Arianne Shahvisi

Had the lockdown in the UK been introduced a week earlier, the death toll from Covid-19 would have been half or even a quarter of what it is now, scientists have said. That means between 20,000 and 30,000 lives could have been saved. It’s a devastating counterfactual. Instead, the UK has the highest death count in Europe. In an (other) alternative reality, the prime minister would by now have admitted to making catastrophic errors in his handling of the pandemic, and apologised.

According to a survey carried out in 2011, the average Briton says sorry eight times a day. It is arguably one of the most versatile words in British English, deployed for a range of purposes, some contradictory to its official meaning. ‘Sorry’ is used just as often to precede an utterance designed to make someone else feel bad as it is to express genuine contrition. Like the words ‘polite notice’, it performs its claim rather than realising it. Apologies can be disingenuous, strategic or emotionally manipulative. Yet most of us demand them as a reparative minimum when we are wronged.

‘The readiness of the English to apologise for something they haven’t done is remarkable,’ Henry Hitchings writes in Sorry! The English and their Manners (2013), ‘and it is matched by an unwillingness to apologise for what they have done.’ Boris Johnson presents a classic case. He’s the sort who’ll gabble apologies on entering a room or sitting in a chair, an upper-class tic that gives the impression of excessively good manners. By mumbling vague apologies and failing to individuate his words, Johnson creates an aura of harmless stupidity that makes him seem like a friendly, slovenly underdog to a nation with a soft spot for incompetence.

Getting Johnson to apologise for his long list of actual misdemeanours is a different matter. His most notable blunders have been ruinous for others, yet have had little impact on his standing as a public figure. In 2017, he mistakenly claimed that Nazanin Zaghari-Ratcliffe had been training journalists in Iran at the time of her imprisonment (she was visiting family), remarks that strengthened her jailers’ case against her. A year later, he wrote that women wearing ‘the burka’ (he meant niqab) looked like ‘letterboxes’ or ‘bank robbers’. There was a 375 per cent surge in Islamophobic incidents the following week, with 42 per cent of abusers making reference to his comments.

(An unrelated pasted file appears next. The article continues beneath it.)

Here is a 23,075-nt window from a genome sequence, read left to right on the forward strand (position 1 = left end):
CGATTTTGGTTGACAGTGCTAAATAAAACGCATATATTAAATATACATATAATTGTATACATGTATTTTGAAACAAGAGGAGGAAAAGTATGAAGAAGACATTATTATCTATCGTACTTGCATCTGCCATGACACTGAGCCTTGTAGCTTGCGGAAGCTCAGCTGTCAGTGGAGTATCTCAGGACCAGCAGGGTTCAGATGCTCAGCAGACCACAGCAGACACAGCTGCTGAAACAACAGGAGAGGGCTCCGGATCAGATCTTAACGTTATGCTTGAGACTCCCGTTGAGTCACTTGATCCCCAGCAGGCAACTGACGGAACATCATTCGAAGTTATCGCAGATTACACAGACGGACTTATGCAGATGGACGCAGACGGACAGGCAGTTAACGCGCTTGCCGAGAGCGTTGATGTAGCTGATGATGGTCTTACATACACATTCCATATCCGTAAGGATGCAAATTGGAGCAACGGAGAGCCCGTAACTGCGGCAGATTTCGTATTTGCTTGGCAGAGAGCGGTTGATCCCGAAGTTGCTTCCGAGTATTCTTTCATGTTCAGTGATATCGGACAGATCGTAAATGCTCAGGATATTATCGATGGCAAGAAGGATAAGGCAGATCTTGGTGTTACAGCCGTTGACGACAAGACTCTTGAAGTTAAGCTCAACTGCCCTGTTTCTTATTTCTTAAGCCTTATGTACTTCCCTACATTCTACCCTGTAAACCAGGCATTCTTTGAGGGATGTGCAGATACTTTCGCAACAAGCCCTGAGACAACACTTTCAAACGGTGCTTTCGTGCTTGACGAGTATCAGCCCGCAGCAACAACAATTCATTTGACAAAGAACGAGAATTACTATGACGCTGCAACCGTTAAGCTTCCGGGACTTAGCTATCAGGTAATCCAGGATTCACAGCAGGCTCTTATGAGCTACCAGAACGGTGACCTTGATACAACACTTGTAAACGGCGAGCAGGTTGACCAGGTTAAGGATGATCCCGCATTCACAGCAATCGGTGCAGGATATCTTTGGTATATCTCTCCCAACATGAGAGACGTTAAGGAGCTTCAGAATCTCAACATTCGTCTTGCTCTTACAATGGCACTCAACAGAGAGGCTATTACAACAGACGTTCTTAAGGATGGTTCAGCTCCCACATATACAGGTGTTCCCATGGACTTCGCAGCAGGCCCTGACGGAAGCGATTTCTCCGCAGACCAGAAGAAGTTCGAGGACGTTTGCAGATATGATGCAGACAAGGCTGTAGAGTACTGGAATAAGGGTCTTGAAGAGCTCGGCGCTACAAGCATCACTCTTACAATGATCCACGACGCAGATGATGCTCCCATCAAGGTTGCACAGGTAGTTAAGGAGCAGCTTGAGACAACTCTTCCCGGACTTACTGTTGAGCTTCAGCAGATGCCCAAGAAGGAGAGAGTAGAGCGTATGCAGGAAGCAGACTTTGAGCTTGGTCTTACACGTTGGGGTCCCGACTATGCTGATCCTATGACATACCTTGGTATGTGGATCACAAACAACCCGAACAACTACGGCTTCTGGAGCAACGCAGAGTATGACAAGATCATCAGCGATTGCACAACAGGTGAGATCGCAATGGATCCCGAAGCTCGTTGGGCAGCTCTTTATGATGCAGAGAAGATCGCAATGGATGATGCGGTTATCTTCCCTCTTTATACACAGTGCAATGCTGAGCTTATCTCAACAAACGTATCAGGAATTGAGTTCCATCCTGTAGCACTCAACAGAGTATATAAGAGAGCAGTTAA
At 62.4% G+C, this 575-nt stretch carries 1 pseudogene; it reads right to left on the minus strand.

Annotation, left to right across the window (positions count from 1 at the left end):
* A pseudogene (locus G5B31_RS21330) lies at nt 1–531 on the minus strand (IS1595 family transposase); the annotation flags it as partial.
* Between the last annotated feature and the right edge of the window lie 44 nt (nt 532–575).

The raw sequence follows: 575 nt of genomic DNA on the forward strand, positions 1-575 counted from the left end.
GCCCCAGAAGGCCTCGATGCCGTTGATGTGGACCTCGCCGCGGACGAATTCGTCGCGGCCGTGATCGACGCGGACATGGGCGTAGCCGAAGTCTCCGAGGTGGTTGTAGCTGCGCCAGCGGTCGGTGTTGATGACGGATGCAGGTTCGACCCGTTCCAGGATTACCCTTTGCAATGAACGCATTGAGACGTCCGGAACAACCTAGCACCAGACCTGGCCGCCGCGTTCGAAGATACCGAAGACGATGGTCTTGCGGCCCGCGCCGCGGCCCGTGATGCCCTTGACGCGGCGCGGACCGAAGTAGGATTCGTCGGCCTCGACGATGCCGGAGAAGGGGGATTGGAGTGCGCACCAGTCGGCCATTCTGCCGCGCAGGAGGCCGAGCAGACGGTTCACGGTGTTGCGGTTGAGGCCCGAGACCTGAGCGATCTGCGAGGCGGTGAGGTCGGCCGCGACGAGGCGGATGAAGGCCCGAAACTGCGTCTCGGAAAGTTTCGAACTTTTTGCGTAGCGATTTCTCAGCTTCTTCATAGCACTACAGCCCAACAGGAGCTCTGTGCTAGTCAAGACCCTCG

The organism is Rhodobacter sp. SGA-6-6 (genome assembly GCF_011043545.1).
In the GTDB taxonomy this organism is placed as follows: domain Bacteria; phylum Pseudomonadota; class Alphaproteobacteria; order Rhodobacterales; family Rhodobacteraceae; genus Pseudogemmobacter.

After facing serious criticism, he eventually apologised in the House of Commons for the first incident: ‘I apologise for the distress, the suffering that has been caused by the impression that I gave that the government believed, that I believed, that Mrs Zaghari-Ratcliffe was in Iran in a professional capacity.’ In reference to the second case, he said on ITV:

I’ve already said sorry for any offence I have caused and I’ll say it again, but let me be very clear that I don’t set out to cause offence in what I’ve written … It’s always worth looking at the whole article and what I’m really intending to say, because actually it’s quite the opposite … You just need to go back and look at the context.

Similarly, when called on to apologise for the searingly racist and homophobic remarks made in his column at the Daily Telegraph, he said on Sky News: ‘I do feel very sad that people have been so offended by these words and I’m sorry that I’ve caused this offence.’

These formulations are better understood as ‘fauxpologies’. They co-opt the language and tone of an authentic apology, and share the demand for forgiveness, but evade responsibility for wrongdoing. One notable sub-variety often employed by Johnson is the back-handed apology – ‘I’m sorry if anyone took offence’ or ‘I’m sorry if you misunderstood me to mean …’ – which boomerangs the fault back to those who too easily take offence, or are prone to misinterpret things.